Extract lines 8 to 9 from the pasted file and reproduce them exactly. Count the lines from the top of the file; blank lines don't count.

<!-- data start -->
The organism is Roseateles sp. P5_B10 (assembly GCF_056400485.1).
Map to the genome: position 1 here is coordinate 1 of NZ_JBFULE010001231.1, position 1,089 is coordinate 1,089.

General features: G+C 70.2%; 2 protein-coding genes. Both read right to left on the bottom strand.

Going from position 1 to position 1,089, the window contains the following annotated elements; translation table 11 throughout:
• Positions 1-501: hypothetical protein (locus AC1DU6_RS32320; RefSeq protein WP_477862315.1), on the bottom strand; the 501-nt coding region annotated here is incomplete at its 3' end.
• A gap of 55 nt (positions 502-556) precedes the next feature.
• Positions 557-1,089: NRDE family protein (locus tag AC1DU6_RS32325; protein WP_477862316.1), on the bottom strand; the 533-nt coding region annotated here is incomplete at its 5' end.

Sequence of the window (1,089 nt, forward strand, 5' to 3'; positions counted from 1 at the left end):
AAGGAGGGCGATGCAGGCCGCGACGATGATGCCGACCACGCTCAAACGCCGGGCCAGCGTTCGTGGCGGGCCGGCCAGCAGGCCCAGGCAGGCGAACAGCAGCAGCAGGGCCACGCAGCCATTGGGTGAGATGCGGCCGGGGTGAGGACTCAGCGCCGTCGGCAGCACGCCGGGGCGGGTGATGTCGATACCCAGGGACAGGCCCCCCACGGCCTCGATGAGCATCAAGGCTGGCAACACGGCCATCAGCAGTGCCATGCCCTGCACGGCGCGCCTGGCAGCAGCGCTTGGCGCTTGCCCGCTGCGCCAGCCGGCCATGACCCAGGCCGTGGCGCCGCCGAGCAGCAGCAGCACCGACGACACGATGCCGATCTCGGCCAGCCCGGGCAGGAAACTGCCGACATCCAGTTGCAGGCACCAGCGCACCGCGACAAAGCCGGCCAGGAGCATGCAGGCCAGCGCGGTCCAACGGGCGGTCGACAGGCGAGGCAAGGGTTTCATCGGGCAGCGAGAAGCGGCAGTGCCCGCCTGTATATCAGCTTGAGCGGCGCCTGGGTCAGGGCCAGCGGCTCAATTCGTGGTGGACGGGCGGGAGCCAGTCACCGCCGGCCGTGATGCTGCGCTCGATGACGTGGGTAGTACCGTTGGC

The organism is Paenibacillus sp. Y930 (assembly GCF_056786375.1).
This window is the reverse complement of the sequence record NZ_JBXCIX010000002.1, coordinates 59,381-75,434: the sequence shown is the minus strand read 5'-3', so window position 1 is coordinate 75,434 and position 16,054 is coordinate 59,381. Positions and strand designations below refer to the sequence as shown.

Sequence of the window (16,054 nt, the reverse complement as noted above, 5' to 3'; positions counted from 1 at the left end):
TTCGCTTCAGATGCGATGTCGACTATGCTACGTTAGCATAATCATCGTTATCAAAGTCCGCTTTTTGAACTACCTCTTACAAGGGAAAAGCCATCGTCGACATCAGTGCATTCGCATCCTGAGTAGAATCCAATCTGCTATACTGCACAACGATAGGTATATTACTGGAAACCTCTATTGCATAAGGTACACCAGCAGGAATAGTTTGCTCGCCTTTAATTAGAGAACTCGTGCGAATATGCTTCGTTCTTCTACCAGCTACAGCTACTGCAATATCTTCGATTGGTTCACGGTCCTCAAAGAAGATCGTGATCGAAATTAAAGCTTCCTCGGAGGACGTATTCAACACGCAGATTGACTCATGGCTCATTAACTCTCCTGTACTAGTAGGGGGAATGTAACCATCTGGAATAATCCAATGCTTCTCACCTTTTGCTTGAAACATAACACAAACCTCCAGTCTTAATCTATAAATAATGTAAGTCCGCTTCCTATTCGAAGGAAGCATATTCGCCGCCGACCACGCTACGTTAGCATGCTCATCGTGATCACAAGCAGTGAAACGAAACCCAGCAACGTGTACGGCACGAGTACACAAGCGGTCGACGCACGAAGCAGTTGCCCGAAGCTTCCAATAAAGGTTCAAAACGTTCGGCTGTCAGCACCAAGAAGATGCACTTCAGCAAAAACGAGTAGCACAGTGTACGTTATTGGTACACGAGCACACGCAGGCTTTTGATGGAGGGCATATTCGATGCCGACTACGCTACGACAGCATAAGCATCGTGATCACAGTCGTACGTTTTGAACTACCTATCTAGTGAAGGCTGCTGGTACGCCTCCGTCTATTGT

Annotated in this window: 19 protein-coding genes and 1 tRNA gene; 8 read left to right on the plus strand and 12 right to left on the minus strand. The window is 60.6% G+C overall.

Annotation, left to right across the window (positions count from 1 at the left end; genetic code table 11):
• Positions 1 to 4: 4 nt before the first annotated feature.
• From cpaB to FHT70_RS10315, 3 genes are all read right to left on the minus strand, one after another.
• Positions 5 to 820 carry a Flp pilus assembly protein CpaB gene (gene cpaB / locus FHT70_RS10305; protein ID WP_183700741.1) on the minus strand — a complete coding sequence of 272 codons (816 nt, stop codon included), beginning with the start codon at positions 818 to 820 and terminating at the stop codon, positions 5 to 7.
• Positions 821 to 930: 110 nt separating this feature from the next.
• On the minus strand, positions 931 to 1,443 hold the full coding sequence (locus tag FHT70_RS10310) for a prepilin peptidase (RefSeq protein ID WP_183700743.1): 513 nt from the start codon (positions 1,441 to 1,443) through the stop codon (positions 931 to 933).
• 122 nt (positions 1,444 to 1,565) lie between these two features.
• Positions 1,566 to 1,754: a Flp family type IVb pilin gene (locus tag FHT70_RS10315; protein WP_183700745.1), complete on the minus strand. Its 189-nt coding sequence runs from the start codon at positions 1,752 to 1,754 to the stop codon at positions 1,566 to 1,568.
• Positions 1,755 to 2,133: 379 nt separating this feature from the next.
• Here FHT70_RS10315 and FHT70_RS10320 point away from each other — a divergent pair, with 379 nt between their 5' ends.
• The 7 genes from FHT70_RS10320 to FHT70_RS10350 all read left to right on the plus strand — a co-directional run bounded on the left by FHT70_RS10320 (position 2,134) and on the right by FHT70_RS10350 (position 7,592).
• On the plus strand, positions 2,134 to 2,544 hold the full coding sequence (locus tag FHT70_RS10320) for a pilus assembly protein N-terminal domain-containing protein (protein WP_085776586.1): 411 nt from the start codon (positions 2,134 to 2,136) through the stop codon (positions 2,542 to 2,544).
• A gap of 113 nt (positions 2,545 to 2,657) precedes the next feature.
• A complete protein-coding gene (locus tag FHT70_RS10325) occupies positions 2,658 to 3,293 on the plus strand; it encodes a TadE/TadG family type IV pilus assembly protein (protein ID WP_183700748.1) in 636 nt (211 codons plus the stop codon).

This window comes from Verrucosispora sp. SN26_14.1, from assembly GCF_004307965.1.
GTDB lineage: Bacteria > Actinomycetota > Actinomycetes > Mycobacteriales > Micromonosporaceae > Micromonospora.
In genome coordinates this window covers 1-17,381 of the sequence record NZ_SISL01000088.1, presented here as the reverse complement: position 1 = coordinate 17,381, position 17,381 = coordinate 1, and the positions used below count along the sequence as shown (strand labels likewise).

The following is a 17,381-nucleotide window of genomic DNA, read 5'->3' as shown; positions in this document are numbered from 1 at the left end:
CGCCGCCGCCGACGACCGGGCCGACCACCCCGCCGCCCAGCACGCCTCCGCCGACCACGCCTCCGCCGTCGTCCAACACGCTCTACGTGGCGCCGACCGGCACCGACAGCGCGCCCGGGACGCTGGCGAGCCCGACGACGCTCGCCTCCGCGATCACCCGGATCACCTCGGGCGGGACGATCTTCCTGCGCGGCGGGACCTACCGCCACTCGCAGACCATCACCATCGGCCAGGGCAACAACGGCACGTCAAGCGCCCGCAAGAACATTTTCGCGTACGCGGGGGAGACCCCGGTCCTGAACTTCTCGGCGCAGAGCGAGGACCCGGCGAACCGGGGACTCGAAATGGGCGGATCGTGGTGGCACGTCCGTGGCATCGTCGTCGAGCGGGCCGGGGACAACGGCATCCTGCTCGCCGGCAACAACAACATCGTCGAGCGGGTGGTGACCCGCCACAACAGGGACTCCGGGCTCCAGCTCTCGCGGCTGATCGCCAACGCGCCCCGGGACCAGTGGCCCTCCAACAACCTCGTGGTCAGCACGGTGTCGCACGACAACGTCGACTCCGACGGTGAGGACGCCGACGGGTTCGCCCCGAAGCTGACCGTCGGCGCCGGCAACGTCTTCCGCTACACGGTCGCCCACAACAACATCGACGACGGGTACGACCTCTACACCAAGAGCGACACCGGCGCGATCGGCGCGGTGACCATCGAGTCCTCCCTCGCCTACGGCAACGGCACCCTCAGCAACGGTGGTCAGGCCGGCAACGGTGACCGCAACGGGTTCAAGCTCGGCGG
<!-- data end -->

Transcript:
Sequence of the window (1,089 nt, forward strand, 5' to 3'; positions counted from 1 at the left end):
AAGGAGGGCGATGCAGGCCGCGACGATGATGCCGACCACGCTCAAACGCCGGGCCAGCGTTCGTGGCGGGCCGGCCAGCAGGCCCAGGCAGGCGAACAGCAGCAGCAGGGCCACGCAGCCATTGGGTGAGATGCGGCCGGGGTGAGGACTCAGCGCCGTCGGCAGCACGCCGGGGCGGGTGATGTCGATACCCAGGGACAGGCCCCCCACGGCCTCGATGAGCATCAAGGCTGGCAACACGGCCATCAGCAGTGCCATGCCCTGCACGGCGCGCCTGGCAGCAGCGCTTGGCGCTTGCCCGCTGCGCCAGCCGGCCATGACCCAGGCCGTGGCGCCGCCGAGCAGCAGCAGCACCGACGACACGATGCCGATCTCGGCCAGCCCGGGCAGGAAACTGCCGACATCCAGTTGCAGGCACCAGCGCACCGCGACAAAGCCGGCCAGGAGCATGCAGGCCAGCGCGGTCCAACGGGCGGTCGACAGGCGAGGCAAGGGTTTCATCGGGCAGCGAGAAGCGGCAGTGCCCGCCTGTATATCAGCTTGAGCGGCGCCTGGGTCAGGGCCAGCGGCTCAATTCGTGGTGGACGGGCGGGAGCCAGTCACCGCCGGCCGTGATGCTGCGCTCGATGACGTGGGTAGTACCGTTGGC